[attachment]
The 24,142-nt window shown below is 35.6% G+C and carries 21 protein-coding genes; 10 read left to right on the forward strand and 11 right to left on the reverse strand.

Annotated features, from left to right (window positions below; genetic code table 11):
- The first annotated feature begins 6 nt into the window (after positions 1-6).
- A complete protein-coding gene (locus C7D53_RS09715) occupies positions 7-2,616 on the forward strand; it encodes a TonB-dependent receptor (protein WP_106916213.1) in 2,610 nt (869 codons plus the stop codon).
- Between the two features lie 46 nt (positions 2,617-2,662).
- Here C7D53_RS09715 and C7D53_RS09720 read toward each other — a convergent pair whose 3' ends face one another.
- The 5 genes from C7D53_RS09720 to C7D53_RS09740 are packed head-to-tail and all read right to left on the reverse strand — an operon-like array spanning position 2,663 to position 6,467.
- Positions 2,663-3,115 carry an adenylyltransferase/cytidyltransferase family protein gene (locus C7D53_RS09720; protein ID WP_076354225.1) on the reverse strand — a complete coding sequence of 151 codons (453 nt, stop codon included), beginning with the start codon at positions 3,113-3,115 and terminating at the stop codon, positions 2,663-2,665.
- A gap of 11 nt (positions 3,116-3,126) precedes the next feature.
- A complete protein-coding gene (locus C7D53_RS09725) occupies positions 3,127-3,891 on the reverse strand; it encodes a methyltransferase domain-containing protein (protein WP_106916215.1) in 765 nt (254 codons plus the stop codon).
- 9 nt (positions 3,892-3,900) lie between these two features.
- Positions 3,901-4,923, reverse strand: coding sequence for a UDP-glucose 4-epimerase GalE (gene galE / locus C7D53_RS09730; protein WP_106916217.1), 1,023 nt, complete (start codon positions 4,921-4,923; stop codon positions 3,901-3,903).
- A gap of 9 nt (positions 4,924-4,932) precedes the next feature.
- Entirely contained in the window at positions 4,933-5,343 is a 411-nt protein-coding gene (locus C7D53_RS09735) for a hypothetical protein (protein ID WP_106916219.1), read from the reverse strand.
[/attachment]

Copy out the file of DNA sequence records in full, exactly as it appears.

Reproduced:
The 24,142-nt window shown below is 35.6% G+C and carries 21 protein-coding genes; 10 read left to right on the forward strand and 11 right to left on the reverse strand.

Annotated features, from left to right (window positions below; genetic code table 11):
- The first annotated feature begins 6 nt into the window (after positions 1-6).
- A complete protein-coding gene (locus C7D53_RS09715) occupies positions 7-2,616 on the forward strand; it encodes a TonB-dependent receptor (protein WP_106916213.1) in 2,610 nt (869 codons plus the stop codon).
- Between the two features lie 46 nt (positions 2,617-2,662).
- Here C7D53_RS09715 and C7D53_RS09720 read toward each other — a convergent pair whose 3' ends face one another.
- The 5 genes from C7D53_RS09720 to C7D53_RS09740 are packed head-to-tail and all read right to left on the reverse strand — an operon-like array spanning position 2,663 to position 6,467.
- Positions 2,663-3,115 carry an adenylyltransferase/cytidyltransferase family protein gene (locus C7D53_RS09720; protein ID WP_076354225.1) on the reverse strand — a complete coding sequence of 151 codons (453 nt, stop codon included), beginning with the start codon at positions 3,113-3,115 and terminating at the stop codon, positions 2,663-2,665.
- A gap of 11 nt (positions 3,116-3,126) precedes the next feature.
- A complete protein-coding gene (locus C7D53_RS09725) occupies positions 3,127-3,891 on the reverse strand; it encodes a methyltransferase domain-containing protein (protein WP_106916215.1) in 765 nt (254 codons plus the stop codon).
- 9 nt (positions 3,892-3,900) lie between these two features.
- Positions 3,901-4,923, reverse strand: coding sequence for a UDP-glucose 4-epimerase GalE (gene galE / locus C7D53_RS09730; protein WP_106916217.1), 1,023 nt, complete (start codon positions 4,921-4,923; stop codon positions 3,901-3,903).
- A gap of 9 nt (positions 4,924-4,932) precedes the next feature.
- Entirely contained in the window at positions 4,933-5,343 is a 411-nt protein-coding gene (locus C7D53_RS09735) for a hypothetical protein (protein ID WP_106916219.1), read from the reverse strand.